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Home :: Archive :: 2003 :: January ::
Shakespeare and Judaism
The Shakespeare Conference: SHK 14.056  Monday, 13 January 2003

From:           Anthony Burton <
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Date:           Friday, 10 Jan 2003 10:19:58 -0500
Subject:        Shakespeare and Judaism

The remark was made recently with reference to MoV in a submission I
overhastily deleted, that Shakespeare was certainly unfamiliar with
details of Judaism (Jewish law perhaps).  That assumption is quite
dangerous to make, and worse to take for granted in any serious
scholarship that turns on its accuracy.  During Henry VIII's great
dispute with Rome over the matter of his divorce he enlisted all the
scholars of Hebrew/Jewish learning he could, because his best arguments
came from the old testament, and one then leading light -- an Oxford
scholar whose name I don't now recall and is unnecessary for the point
I'm making -- came to London for consultation and stayed at length,
bringing with him to Westminster a Talmud  -- a many-volumed work of
Jewish interpretive exegesis in quite large folio format -- which for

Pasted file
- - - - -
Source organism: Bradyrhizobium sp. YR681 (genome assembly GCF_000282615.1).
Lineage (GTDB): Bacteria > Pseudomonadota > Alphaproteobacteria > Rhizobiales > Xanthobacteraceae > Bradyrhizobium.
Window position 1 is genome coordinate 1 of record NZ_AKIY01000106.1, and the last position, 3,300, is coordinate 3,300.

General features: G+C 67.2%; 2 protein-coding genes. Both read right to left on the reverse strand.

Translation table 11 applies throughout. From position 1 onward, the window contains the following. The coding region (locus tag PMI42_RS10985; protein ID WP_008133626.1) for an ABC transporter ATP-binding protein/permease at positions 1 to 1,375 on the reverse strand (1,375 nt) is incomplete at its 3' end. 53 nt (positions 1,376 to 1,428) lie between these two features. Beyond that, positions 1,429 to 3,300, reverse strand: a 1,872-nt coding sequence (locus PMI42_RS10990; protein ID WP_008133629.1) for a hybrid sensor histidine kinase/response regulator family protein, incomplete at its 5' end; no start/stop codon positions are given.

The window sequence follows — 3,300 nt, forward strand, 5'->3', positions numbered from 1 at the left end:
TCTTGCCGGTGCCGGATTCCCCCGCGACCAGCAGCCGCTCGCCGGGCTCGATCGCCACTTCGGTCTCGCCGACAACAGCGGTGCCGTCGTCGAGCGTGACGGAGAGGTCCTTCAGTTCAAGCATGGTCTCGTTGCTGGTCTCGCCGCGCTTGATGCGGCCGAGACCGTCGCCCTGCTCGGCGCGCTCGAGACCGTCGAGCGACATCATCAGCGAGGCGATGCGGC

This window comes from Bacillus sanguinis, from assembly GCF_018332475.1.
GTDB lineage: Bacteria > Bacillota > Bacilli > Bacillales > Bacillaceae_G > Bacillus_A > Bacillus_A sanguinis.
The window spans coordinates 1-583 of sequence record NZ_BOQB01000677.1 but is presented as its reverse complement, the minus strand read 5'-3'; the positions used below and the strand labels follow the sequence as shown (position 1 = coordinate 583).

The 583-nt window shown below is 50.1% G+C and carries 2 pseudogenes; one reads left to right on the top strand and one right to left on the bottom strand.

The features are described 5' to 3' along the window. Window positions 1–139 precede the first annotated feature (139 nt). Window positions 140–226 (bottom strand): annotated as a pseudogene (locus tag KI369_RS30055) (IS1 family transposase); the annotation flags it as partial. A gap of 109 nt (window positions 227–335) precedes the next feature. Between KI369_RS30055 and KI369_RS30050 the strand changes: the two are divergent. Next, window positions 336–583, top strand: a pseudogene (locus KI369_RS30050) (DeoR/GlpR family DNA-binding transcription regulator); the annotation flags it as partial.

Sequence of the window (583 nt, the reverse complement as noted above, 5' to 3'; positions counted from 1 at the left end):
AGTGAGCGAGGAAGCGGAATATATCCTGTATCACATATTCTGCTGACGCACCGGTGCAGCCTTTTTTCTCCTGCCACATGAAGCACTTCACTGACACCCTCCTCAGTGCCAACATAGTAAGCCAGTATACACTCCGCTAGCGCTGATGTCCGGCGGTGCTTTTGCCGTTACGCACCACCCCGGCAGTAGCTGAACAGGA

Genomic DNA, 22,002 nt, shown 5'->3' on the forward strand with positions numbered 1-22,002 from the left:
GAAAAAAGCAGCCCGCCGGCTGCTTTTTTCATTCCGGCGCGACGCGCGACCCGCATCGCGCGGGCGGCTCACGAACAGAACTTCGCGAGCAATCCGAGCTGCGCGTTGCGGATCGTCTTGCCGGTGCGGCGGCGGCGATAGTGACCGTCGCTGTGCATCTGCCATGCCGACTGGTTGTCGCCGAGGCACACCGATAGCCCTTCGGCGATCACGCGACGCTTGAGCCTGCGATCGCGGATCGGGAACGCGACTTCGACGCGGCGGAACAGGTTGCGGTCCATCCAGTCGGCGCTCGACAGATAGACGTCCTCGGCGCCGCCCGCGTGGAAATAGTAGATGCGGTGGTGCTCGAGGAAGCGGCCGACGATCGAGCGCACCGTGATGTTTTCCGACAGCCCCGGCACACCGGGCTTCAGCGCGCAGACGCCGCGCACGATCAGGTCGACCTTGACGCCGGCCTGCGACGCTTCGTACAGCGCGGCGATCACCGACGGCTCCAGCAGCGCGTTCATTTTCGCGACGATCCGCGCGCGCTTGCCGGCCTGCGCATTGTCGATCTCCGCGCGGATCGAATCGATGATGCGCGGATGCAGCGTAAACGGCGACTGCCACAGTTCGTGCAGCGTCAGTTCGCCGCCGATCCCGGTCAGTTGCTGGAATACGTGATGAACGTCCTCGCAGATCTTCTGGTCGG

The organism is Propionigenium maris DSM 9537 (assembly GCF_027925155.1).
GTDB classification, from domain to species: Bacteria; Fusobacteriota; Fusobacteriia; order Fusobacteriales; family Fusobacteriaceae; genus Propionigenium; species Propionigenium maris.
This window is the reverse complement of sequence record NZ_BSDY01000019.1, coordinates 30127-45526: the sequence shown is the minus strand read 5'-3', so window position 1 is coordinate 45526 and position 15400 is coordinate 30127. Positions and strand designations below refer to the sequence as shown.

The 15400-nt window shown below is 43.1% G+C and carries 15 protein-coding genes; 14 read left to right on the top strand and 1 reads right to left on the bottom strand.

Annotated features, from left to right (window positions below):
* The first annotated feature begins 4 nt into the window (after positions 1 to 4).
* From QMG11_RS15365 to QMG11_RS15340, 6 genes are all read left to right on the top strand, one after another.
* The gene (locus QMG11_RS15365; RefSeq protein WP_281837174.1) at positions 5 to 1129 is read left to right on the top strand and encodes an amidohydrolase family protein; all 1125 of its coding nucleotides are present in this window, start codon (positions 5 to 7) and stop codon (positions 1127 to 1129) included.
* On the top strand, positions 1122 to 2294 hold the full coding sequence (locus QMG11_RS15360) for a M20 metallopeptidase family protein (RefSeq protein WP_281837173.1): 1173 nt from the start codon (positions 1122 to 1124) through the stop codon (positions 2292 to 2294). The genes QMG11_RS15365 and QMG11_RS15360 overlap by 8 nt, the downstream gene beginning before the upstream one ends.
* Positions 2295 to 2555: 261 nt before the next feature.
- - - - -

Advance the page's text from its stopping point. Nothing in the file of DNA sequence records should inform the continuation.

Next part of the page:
that reason came among bookmen to be known as the Westminster Talmud and
was on display some years ago in the Morgan Library in N.Y.

The entire court was of course immersed in the fine points of the issue,
and its outcome was a turning point in English and church history as
well as the psychic foundation for much of the Elizabethan era.  No
doubt many learned scholars of that debate survived into Shakespeare's
lifetime and, more to the point, it is entirely likely that details and
curiosities of Jewish learning, especially those of interest to the
newly-developing Protestant agendas, were noted early -- very likely
written down, copied, and circulated in the manner of the era employed
for all such worthwhile subjects and familiar to most of us in the early
distribution of notable poetry, drama, sermons, lectures at university
and inns of court, and so forth, and were preserved in memory for
contemporaries and may possibly be available for rediscovery and study
now.  For an American parallel, we can think how the nearly occult legal
rules of presidential impeachment became a topic of intense public
discussion during the late Nixon years, making everyone (especially TV
talking heads) sort of instant barracks-room constitutional lawyers, all
of which in turn was remembered well enough to illuminate and also
confuse the impeachment debates in Clinton's case a quarter-century
later.

There is a body of remarkably coherent and suggestive Talmudic themes in
MoV that form a basis for much-needed deeper research into the existence
of and extent that material from Jewish law actually circulated in the
wider Elizabethan community of learning.   I myself am not likely ever
to do justice to such an enterprise beyond, in a project now under way,
drawing attention to it for the purpose of arguing one or two specific
reinterpretations of MoV that I believe would benefit Shakespeare
scholarship.  A great many casual and poorly examined assumptions about
Shylock's Jewish nature continue to becloud nearly every attempt to
understand the play.

Tony B

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